Ireland's Health Service Executive (HSE) has ruled out giving in to hackers' demands as the country's healthcare and social services continue to deal with the disruption caused by a significant ransomware attack that occurred a few days ago.
The HSE has now confirmed that a ransom has been sought by the attackers, although the exact amount is yet to be clarified. "Following an initial assessment we know this is a variant of the Conti virus that our security providers had not seen before. A ransom has been sought and won't be paid in line with state policy," the HSE said.
Last week, the organization was targeted by a cyber-attack on its IT systems, which was described by government officials as possibly the 'most significant' case of cybercrime against the Irish State. Irish Taoiseach (Prime Minister) Micheál Martin also ruled out paying the gang, saying "We're very clear we will not be paying any ransom or engaging in any of that sort of stuff," according to broadcaster RTE.
The attack took the form of ransomware, which occurs when cyber criminals use a form of malware to encrypt networks, then demand payment in exchange for the decryption key.
In response, the HSE immediately shut down all of its computer systems – a precautionary measure to protect the organization's networks from further attack.
This has inevitably affected the delivery of key services across the country. In its latest update, the HSE said that patients should expect cancellations of outpatient services, with x-ray appointments and laboratory services, in particular, to remain severely affected.
Patients will also see delays in getting their COVID-19 test results, and contact-tracing, while still operating as normal, will take longer than usual.
COVID-19 vaccination appointments are going ahead as normal, maintained the health services, encouraging those booked in for a jab to attend their appointment as planned.
Emergency departments, sexual assault treatment units and the national ambulance service are still operating.
The impact of the attack varies across hospital and community services nationwide, with teams on the ground working to re-deploy staff and re-schedule procedures and appointments as needed, said the HSE.
The organization has been working with the National Cyber Security Centre (NCSC) and third-party cybersecurity experts like McAfee to investigate the incident. The attack was identified as a human-operated ransomware variant known as "Conti", which has been on the rise in recent months.
Conti operates on the basis of "double extortion" attacks, which means that attackers threaten to release information stolen from the victims if they refuse to pay the ransom. The idea is to push the threat of data exposure to further blackmail victims into meeting hackers' demands.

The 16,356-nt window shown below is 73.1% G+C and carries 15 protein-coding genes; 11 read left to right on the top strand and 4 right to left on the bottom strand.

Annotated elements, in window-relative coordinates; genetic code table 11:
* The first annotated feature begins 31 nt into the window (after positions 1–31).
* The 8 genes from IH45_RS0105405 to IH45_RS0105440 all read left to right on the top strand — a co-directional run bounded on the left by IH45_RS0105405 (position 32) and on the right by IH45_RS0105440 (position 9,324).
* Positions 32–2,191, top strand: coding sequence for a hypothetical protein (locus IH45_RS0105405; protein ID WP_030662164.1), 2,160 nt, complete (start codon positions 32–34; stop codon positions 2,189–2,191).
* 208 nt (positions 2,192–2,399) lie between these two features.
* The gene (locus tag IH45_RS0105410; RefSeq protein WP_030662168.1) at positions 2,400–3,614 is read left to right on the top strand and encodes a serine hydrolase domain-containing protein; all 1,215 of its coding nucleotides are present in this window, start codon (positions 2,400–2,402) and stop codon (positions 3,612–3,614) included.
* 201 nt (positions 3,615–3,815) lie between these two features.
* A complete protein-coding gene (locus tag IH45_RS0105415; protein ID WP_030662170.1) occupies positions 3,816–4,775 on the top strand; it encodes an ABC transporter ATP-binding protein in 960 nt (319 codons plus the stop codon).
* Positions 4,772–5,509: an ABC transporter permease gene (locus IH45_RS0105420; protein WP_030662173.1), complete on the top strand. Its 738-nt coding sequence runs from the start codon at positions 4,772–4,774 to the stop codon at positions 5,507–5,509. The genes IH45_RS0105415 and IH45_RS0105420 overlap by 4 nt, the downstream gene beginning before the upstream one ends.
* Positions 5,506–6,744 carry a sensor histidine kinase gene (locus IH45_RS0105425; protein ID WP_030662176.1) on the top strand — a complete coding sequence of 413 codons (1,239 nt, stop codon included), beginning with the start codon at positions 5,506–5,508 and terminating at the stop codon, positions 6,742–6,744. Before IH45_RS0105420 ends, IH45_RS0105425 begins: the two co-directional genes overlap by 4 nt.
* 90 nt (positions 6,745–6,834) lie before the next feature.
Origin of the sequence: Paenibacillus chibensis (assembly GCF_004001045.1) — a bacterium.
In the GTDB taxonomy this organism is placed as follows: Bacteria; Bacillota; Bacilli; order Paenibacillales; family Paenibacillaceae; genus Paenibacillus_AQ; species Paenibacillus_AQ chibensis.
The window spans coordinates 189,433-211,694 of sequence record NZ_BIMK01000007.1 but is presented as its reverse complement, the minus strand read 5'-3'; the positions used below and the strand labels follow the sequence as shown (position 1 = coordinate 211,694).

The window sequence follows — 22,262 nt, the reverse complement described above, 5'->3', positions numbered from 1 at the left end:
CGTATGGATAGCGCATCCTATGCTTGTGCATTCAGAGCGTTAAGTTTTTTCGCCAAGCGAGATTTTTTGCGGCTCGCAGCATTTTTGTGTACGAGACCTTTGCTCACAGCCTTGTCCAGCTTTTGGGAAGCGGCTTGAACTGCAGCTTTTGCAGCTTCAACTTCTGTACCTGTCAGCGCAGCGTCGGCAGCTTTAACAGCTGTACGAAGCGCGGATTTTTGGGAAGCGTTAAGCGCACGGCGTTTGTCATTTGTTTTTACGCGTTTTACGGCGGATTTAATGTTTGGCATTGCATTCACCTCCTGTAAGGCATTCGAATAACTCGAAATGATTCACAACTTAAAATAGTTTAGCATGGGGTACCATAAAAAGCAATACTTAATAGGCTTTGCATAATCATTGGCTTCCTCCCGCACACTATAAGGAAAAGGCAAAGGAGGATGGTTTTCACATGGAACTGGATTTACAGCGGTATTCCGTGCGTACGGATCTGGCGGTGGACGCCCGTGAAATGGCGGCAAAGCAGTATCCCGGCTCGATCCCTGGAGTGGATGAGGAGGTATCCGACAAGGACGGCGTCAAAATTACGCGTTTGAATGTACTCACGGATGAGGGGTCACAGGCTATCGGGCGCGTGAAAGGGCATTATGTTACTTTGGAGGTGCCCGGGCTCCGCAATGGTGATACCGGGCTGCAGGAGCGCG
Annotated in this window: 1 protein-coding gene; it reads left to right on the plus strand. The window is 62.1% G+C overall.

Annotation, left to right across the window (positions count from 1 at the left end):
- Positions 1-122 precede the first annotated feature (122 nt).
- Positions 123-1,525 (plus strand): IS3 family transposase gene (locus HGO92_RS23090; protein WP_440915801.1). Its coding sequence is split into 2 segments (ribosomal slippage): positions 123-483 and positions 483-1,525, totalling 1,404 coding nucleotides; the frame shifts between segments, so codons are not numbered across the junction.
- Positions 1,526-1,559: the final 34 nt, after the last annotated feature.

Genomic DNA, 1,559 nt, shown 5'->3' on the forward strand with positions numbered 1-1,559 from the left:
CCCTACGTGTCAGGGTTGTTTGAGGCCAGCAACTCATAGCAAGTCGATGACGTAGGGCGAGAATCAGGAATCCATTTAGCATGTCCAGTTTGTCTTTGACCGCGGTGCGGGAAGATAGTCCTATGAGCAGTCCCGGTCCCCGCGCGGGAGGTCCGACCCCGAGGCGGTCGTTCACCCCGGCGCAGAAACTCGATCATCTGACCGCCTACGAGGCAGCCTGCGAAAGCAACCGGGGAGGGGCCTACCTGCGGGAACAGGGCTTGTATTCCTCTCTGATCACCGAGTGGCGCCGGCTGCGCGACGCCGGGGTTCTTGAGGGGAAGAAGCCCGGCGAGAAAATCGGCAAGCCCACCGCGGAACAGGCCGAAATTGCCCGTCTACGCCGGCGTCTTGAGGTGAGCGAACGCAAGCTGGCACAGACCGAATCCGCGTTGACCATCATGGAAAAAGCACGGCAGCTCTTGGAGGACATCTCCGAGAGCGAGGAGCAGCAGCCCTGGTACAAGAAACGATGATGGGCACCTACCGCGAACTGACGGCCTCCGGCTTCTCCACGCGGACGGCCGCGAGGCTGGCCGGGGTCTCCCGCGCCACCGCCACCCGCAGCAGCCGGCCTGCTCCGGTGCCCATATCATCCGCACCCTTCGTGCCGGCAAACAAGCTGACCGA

"We are dealing with this in accordance with the advice we received from cybersecurity experts and I think we're very clear we will not be paying any ransom," Micheál Martin, the prime minister of Ireland, said during a news briefing. "So the work continues by the experts."
Instead, the NCSC has recommended a remediation strategy that involves containing the attack by isolating the systems that were hacked, before wiping, rebuilding and updated all the infected devices. The HSE should then ensure that antivirus is up to date on all systems, before using offsite backups to restore systems safely.
The HSE has confirmed that it is in the process of assessing up to 2,000 patient-facing IT systems, which each include multiple servers and devices, to enable recovery in a controlled way. There are 80,000 HSE devices to be checked before they can be brought back online.
Priority is given to key patient care systems, including diagnostic imaging, laboratory systems and radiation oncology, and some systems have already been recovered.
"Some progress has been made on getting servers cleaned, restored and back online. This is in line with the pace we had anticipated, and is a stepped, methodical process, to mitigate the risk of re-infection. We are also looking at interim solutions to get some servers back online in a proven safe way," said the HSE.
But while it is clear that data on some servers has been encrypted, the organization conceded that the full extent of the issue is unknown at this point.
Earlier this year, Conti claimed responsibility for an attack against the Scottish Environment Protection Agency (SEPA), during which 1.2GB of data was stolen. Thousands of stolen files were published after the organization refused to pay the ransom.
The latest attack against Ireland's HSE comes only days after one of the largest pipeline operators in the US paid close to $5 million to a ransomware group that had encrypted key systems, which forced the fuel giant to temporarily close down its IT operations and hugely affected supplies across the country.